Making a Robin Hood cereal in the shape of arrows isn’t a terrible idea, but it isn't a great one, either. And when those arrows look very little like arrows and kids are eating bowls of suggestively-shaped cereal, you have a marketing flop.

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AFP/Getty Images
5 Surprising Facts About the Battle of Dunkirk
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AFP/Getty Images

With the release of Christopher Nolan’s critically acclaimed Dunkirk, the world’s attention is once again focused on the historic events recounted in the film, when a makeshift fleet of British fishing boats, pleasure yachts, and cargo ships helped save 185,000 British soldiers and 130,000 French soldiers from death or capture by German invaders during the Fall of France in May and June 1940. Here are five surprising facts about those heroic days.


By Weper Hermann, 13 German Mobile Assault Unit - Imperial War Museums, Public Domain, Wikimedia Commons

The main reason France collapsed so quickly in 1940 was the element of surprise enjoyed by its German attackers, thanks to General Erich von Manstein, who proposed an invasion route that was widely believed to be impossible. In Manstein’s plan, the main German column of tanks and motorized infantry would force their way through the forests of Ardennes in southeast Belgium and Luxembourg—a thick, hilly woodland which was supposed to be difficult terrain for tanks, requiring at least five days to cross, according to conventional wisdom based on the experience of the First World War. The French and British assumed that little had changed since the previous conflict, but thanks to field studies and updated maps, Manstein and his colleague General Heinz Guderian realized that a new network of narrow, paved roads would allow just enough room for tanks and trucks to squeeze through. As a result the Germans passed through Ardennes into northern France in just two-and-a-half days, threatening to cut off hundreds of thousands of Allied troops, with only one escape route: the sea.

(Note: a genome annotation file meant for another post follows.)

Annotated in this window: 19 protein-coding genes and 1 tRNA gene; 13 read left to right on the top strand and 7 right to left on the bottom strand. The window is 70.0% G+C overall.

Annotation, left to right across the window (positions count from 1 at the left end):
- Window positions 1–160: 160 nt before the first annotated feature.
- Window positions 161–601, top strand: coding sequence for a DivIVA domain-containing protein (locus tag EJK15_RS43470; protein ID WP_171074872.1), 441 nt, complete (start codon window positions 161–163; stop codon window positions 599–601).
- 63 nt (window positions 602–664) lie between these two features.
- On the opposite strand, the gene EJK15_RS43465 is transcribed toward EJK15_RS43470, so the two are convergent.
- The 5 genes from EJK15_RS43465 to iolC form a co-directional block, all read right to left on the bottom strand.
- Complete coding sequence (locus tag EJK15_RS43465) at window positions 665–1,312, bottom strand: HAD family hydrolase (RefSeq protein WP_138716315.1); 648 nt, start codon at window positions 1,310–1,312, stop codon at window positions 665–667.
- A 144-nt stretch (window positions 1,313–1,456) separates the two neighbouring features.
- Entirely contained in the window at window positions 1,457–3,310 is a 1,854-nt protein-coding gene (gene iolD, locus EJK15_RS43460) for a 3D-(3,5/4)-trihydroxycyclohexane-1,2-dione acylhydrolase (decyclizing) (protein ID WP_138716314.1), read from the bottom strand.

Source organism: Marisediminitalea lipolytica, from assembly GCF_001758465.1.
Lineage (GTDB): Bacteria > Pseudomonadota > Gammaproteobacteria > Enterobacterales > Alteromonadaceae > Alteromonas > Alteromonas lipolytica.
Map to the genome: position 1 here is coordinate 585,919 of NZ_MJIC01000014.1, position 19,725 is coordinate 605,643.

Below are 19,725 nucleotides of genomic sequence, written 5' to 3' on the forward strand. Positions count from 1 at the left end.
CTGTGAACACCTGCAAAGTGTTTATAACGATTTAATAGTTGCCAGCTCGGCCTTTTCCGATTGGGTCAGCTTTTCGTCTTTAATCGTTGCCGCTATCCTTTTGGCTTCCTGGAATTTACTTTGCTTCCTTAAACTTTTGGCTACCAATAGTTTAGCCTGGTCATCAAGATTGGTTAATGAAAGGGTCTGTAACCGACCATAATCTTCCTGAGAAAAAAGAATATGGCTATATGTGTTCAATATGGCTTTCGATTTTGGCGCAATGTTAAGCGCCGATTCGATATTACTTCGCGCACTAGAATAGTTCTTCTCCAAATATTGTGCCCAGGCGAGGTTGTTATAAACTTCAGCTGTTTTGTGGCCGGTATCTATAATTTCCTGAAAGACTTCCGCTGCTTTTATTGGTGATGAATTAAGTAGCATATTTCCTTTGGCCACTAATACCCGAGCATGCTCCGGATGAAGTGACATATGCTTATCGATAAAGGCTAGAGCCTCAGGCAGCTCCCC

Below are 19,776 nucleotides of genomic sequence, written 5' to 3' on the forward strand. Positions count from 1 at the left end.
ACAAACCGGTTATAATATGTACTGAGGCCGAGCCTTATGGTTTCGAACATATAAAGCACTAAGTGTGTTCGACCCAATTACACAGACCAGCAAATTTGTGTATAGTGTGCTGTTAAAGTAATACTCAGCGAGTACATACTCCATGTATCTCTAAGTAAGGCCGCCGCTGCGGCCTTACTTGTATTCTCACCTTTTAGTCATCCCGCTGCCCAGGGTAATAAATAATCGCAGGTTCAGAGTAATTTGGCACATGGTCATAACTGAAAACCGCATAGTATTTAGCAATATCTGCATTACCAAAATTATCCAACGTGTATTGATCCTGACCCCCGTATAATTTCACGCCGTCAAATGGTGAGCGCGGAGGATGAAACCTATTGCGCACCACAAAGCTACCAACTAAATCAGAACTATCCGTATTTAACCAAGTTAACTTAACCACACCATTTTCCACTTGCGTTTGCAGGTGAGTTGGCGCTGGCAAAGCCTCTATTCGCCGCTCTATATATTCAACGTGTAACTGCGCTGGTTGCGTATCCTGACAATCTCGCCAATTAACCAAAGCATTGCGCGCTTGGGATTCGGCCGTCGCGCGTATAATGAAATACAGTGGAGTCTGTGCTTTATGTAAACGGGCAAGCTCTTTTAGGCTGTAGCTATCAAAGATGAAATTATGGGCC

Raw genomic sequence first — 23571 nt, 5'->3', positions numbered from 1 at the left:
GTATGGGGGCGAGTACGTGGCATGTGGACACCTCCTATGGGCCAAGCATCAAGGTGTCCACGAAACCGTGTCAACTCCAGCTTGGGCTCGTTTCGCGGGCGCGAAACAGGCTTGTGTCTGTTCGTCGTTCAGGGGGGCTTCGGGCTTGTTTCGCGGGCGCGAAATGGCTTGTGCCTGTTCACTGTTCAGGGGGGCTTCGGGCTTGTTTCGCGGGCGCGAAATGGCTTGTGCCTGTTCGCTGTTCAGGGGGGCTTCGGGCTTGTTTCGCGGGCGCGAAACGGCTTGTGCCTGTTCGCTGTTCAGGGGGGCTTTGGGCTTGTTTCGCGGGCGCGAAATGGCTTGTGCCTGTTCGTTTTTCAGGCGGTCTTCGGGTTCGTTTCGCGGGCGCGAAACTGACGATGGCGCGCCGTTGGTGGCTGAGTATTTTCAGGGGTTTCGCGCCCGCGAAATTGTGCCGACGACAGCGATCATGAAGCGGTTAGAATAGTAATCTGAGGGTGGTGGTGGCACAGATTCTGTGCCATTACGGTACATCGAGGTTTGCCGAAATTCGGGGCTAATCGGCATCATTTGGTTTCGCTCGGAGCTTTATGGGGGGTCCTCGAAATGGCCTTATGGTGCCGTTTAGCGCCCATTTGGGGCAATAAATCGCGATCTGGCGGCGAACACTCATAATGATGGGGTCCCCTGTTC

Fox Photos/Hulton Archive/Getty Images

The German invasion of France began on May 10, 1940, the same day Winston Churchill became Prime Minister. By May 14, when he paid his first official visit to Britain’s ally, Holland had capitulated and Paris was preparing for evacuation. But an even worse surprise was in store. In one of the most famous passages of military history, Churchill recounted the moment he learned that the French didn’t have any troops in reserve:

"I then asked ‘Where is the strategic reserve?’ and, breaking into French … ‘Ou est la mass de manoeuvre?’ General Gamelin turned to me and, with a shake of the head and a shrug, replied. ‘Aucune.’ [There is none] … I was dumbfounded. What were we to think of the Great French Army and its highest chief? It had never occurred to me than any commanders … would have left themselves unprovided with a mass of manoeuvre … This was one of the greatest surprises I have had in my life.”


On May 24, 1940, the Allied troops on the French and Belgian coast had been totally surrounded by powerful German tank columns, rendering them essentially defenseless against the impending German onslaught. And then came a brief reprieve, as the attackers suddenly stopped for 48 hours, allowing the British to dig in and create a defensive perimeter, setting the stage for the evacuation.